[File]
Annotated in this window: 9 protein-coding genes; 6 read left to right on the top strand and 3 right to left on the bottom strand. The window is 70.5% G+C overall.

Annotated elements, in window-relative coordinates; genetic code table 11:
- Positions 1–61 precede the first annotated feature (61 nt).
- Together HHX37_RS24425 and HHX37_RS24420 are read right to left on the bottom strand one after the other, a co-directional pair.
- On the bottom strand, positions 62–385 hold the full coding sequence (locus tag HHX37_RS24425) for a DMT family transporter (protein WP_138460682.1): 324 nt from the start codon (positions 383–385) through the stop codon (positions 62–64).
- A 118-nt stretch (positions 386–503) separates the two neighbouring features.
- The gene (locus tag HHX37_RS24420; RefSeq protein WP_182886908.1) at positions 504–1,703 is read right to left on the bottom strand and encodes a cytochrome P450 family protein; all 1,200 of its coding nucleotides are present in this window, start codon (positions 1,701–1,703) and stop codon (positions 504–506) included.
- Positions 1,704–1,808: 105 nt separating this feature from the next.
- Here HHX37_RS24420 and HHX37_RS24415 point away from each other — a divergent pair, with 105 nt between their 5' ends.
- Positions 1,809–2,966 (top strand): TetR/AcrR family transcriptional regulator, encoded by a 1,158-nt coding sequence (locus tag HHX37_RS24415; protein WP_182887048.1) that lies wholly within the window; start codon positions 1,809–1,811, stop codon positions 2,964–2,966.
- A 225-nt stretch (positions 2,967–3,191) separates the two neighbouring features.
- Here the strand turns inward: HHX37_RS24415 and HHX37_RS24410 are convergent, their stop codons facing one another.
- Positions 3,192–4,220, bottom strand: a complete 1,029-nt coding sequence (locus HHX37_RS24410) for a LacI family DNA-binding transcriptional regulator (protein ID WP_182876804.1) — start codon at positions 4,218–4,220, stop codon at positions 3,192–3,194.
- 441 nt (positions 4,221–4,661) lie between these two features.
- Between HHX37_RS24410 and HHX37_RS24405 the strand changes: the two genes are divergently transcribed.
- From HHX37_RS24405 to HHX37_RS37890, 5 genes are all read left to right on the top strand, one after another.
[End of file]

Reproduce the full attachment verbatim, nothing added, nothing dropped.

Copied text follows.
Annotated in this window: 9 protein-coding genes; 6 read left to right on the top strand and 3 right to left on the bottom strand. The window is 70.5% G+C overall.

Annotated elements, in window-relative coordinates; genetic code table 11:
- Positions 1–61 precede the first annotated feature (61 nt).
- Together HHX37_RS24425 and HHX37_RS24420 are read right to left on the bottom strand one after the other, a co-directional pair.
- On the bottom strand, positions 62–385 hold the full coding sequence (locus tag HHX37_RS24425) for a DMT family transporter (protein WP_138460682.1): 324 nt from the start codon (positions 383–385) through the stop codon (positions 62–64).
- A 118-nt stretch (positions 386–503) separates the two neighbouring features.
- The gene (locus tag HHX37_RS24420; RefSeq protein WP_182886908.1) at positions 504–1,703 is read right to left on the bottom strand and encodes a cytochrome P450 family protein; all 1,200 of its coding nucleotides are present in this window, start codon (positions 1,701–1,703) and stop codon (positions 504–506) included.
- Positions 1,704–1,808: 105 nt separating this feature from the next.
- Here HHX37_RS24420 and HHX37_RS24415 point away from each other — a divergent pair, with 105 nt between their 5' ends.
- Positions 1,809–2,966 (top strand): TetR/AcrR family transcriptional regulator, encoded by a 1,158-nt coding sequence (locus tag HHX37_RS24415; protein WP_182887048.1) that lies wholly within the window; start codon positions 1,809–1,811, stop codon positions 2,964–2,966.
- A 225-nt stretch (positions 2,967–3,191) separates the two neighbouring features.
- Here the strand turns inward: HHX37_RS24415 and HHX37_RS24410 are convergent, their stop codons facing one another.
- Positions 3,192–4,220, bottom strand: a complete 1,029-nt coding sequence (locus HHX37_RS24410) for a LacI family DNA-binding transcriptional regulator (protein ID WP_182876804.1) — start codon at positions 4,218–4,220, stop codon at positions 3,192–3,194.
- 441 nt (positions 4,221–4,661) lie between these two features.
- Between HHX37_RS24410 and HHX37_RS24405 the strand changes: the two genes are divergently transcribed.
- From HHX37_RS24405 to HHX37_RS37890, 5 genes are all read left to right on the top strand, one after another.